Last Updated on January 13, 2021 by Anne Thynne
Before the dire frost and snow of winter arrive, it is essential to take proper care of your surroundings. This will be all the more important if you have a pond in your backyard. To protect it from the horrors of the unforgiving cold, you need to winterize it.
Common practices for winterizing a pond include taking out the netting, cleaning out the pumps, filters, fallen leaves, and debris, scooping out the filth from water, adding pond heaters or de-icer, and finally doing something about the survival of fish.
This article is all about some straightforward, beneficial, and super easy to follow steps of winterizing ponds. So, let’s get straight to the procedure of how to winterize a pond.
Table of Contents
Easy procedure of Winterizing a pond
When the weather gets cold, preparing your backyard pond for winter is one of the significant tasks. It is not tricky to winterize a pond; you just have to carry out some necessary measures. Let’s look into the step then.
Net the pond before winter
By placing a net over the pond, you can save a reasonable amount of time for winterizing; it is considered one of the best ways to reach that goal. When the leaves fall into the pond and decay during autumn, it can mess with the water and affect the fish and plants inside.
So, you should have a net prepared before that happens. It will catch any leaf and debris that falls into the pond.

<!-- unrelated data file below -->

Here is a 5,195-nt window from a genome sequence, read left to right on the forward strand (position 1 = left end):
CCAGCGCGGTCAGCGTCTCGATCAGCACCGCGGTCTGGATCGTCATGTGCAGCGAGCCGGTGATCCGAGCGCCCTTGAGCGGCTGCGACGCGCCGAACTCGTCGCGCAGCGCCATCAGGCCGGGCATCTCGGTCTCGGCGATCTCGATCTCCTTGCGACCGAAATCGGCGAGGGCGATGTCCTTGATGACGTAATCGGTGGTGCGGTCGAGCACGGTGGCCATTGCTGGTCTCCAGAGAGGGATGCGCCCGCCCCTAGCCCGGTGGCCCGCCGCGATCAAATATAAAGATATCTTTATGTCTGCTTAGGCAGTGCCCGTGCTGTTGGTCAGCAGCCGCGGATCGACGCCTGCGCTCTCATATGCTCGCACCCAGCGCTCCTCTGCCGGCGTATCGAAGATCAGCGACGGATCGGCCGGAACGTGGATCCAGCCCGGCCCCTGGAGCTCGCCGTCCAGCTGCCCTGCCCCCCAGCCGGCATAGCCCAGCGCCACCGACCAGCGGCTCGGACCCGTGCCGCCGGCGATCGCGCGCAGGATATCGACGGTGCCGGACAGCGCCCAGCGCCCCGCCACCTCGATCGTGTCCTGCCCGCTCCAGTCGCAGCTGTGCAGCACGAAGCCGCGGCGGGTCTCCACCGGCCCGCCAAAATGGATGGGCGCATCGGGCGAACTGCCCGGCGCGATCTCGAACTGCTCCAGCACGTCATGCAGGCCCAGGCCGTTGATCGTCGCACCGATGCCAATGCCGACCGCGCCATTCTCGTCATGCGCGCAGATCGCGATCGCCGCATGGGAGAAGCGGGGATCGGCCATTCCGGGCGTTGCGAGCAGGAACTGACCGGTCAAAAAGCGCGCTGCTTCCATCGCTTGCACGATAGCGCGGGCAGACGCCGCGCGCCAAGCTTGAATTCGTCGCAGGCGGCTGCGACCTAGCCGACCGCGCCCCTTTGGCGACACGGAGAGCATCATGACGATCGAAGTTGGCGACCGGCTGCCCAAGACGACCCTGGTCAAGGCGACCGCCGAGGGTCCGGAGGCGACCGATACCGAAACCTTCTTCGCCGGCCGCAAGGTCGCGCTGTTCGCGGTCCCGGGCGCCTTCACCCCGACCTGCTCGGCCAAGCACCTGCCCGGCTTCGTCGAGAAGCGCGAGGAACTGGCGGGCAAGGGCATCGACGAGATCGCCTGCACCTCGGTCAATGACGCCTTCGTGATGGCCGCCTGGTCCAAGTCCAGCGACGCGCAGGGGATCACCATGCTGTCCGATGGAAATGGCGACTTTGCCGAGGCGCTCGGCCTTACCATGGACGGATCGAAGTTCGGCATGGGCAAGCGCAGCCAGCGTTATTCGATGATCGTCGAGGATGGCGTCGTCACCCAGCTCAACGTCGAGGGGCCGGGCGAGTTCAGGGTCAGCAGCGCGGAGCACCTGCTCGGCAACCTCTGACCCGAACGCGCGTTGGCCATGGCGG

You can roll out an appropriately sized bird net over the entire pond to keep the leaves from getting into the water.
You can pin down the net by merely placing rocks or bricks on the edges. After fitting the net on the pond, clean the top regularly with a blower if you may.
When winter knocks at the door, and the leaves are done falling, remove the bricks, pull out the netting and store it until next fall.
Clear out leaves and filth
If you haven’t installed a net during fall, then there must be leaves all over the pond by the time winter comes.
You need to clean up all the fallen leaves and filth as part of winterizing the backyard pond.
Leaves and organic debris release toxic gases while decaying, which affect the underwater ambiance. Your pond will be healthier if you remove all of these junks before winter hits.
You can do the cleaning with the help of a long-handled pond skimmer net to scoop out anything that got through the netting.
Give plants a trim
The next step of the procedure is to trim the plants around and in ponds that are not sturdy enough to put up with the cold.
Plants may break down through the winter and cause poor water quality, resulting in lowered oxygen levels in the pond.
So, if you have aquatic plants like a water lily, lotus, papyrus, etc. growing in your pond, you should lift the pots out of the water and cut off the vegetation.
You can also replace the plants in a plastic tub of shallow water and change the water frequently.
Filter and Pump
You can do two things for this step – Either you do not run the pump or keep it running throughout the winter.
If you have shallow water, then go with the first option. Simply turn off the pump and take it out of the water. Keep it warm and dry until you use it again.
And in case you have a deep pond that stays partially unfrozen during winter, then- Keep the pump running.
So, you will have to clean out the debris and gunk in the filter and pump and put it back in its place. Do the same thing with the filter.
Winter Care for The Fishes